First line: “We’ve put an explosive charge in your head.” BOOM! Ten seconds of titles. A few stabs of theme. Aaand we’re in... None of yer fancy, farmed-out, Bond stylings here. It’s an urgent, practical, bunny-shag of an opener; a perfect oil-up for the movie’s lean, supreme, action machine.
Abrams’ no-flab style - honed from US TV’s strict ad-break rhythms - meshes thrillingly with Cruise’s twitchy stamina. Pummelling pace, dead-on action-to-chat ratio, kissy-kissy limited to a quick one up the wall in a hospital store-room… Sure, the ending’s a bit syrupy and there’s maybe too much of the Parkinson’s-cam and Rhames/Cruise mid-mission banter, but Abrams clearly has no intention of just trousering his cheque as jobbing franchise director. He’s blazed into contention by making the series his own - stirring clarity into De Palma’s murky blueprint, stiffening up Woo’s flaccid sequel with flickers of sex, clatters of close-up violence.
But despite the city-hopping, chopper-chopping, missile-dodging, bullet-ducking and explosion-surviving, nothing in the film is bigger than Cruise himself. The posters feature his name almost as big as the title. That’s because he is the movie. Support - particularly from Fishburne, Pegg and Monaghan - is solid, but they’re basically there to bask in the glow of Tom’s mighty star. His stark, staring, blaring screen charisma simply doesn’t spare anyone acting oxygen. He runs, leaps, jumps, shoots, fights and acts ‘em all into next year.
Here he is, reverse-abseiling up a wall… taking on an oncoming fighter plane with a machine-gun… bound and weaponless, biting and elbowing and head-butting his way through four burly guys - in a lift.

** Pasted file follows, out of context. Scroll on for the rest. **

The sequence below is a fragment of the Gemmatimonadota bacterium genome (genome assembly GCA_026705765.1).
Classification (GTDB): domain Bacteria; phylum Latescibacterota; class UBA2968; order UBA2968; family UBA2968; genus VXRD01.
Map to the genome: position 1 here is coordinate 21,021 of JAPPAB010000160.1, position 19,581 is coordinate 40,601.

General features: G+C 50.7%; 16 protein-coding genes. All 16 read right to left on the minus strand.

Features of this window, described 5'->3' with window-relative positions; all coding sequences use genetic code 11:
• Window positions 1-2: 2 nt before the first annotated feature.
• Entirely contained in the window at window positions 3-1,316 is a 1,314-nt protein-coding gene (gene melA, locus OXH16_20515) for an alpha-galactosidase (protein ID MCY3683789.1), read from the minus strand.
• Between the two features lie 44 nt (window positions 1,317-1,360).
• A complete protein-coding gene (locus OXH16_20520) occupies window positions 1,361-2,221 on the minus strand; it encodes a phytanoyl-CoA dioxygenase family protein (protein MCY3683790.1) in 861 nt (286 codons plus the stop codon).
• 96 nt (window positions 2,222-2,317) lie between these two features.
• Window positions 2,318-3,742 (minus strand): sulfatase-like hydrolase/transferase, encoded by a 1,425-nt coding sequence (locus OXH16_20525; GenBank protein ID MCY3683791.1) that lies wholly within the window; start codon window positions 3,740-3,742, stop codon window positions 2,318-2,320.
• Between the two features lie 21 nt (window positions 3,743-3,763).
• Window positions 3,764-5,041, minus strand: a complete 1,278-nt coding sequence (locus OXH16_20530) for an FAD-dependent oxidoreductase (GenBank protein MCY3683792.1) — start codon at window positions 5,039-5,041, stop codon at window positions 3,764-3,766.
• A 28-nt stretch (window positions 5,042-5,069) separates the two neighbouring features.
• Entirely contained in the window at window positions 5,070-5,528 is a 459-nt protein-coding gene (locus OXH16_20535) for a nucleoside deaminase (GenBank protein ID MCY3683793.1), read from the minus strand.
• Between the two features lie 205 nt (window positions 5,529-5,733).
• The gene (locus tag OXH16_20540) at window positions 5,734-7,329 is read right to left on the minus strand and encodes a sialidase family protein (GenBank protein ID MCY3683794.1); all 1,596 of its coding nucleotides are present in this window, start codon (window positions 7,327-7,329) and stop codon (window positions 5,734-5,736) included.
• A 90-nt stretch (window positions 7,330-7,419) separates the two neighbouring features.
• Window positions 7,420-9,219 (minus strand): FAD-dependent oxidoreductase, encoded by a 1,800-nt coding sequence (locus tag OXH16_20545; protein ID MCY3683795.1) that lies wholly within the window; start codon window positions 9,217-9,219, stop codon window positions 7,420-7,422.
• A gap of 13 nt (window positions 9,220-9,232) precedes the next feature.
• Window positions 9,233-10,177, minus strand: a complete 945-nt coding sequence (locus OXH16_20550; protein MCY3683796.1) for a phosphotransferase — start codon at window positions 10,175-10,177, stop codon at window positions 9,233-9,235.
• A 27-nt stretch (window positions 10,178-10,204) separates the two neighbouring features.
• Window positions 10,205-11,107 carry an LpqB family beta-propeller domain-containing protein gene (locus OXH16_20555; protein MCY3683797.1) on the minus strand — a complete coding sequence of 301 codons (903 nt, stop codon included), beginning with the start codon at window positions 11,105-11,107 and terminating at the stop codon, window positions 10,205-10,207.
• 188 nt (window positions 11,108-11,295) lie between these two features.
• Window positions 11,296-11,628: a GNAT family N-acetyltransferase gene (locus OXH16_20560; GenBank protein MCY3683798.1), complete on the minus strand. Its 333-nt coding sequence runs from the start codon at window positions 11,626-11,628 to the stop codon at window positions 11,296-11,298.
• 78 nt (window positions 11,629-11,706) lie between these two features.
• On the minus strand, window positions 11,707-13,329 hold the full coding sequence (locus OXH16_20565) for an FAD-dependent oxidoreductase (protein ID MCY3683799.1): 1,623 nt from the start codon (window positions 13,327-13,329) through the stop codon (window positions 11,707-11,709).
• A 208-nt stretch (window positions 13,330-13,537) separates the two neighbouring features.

There he goes, shinning up an elevator cable… base-jumping off a skyscraper… skittering down a slope… scampering over rooftops… running, running, running - arms pumping, face a rictus gurn of feral resolve. A pack of adrenaline-addled cheetahs couldn’t catch the bastard.
And he doesn’t skimp on the quiet, still stuff. Look out for the wonderful sequence with Monaghan, where he has the acting audacity to hold ten seconds of screen-time with absolute silence.
Naturally, Oscar Boy Hoffman runs him close. In the Bin Laden age, bad guys have to be both bad and elusive (“He’s the invisible man!” bleats Fishburne. “We can’t find him!”). Hoffman’s Owen Davian is indeed, always one step ahead, and a very, very, very bad man. “I’m gonna make her bleed and call out your name,” he informs Ethan, of his wife. He’s like a Bond villain without the cartoon distancing. More Satanic than psychotic.
Inspired by Bourne (crunchy punching), Bond (check the Q-style tech) and Bauer (Ethan vs Jack dust-up, anyone?), M:I:III re-sets the bar for all of the upstarts. Cruise is still the daddy.
Cynics might smirk at the True Lies riff, but this is the best of the trilogy: a shameless, breathless blizzard of whizz and bang. Abrams/Cruise could be the beginning of a blistering friendship.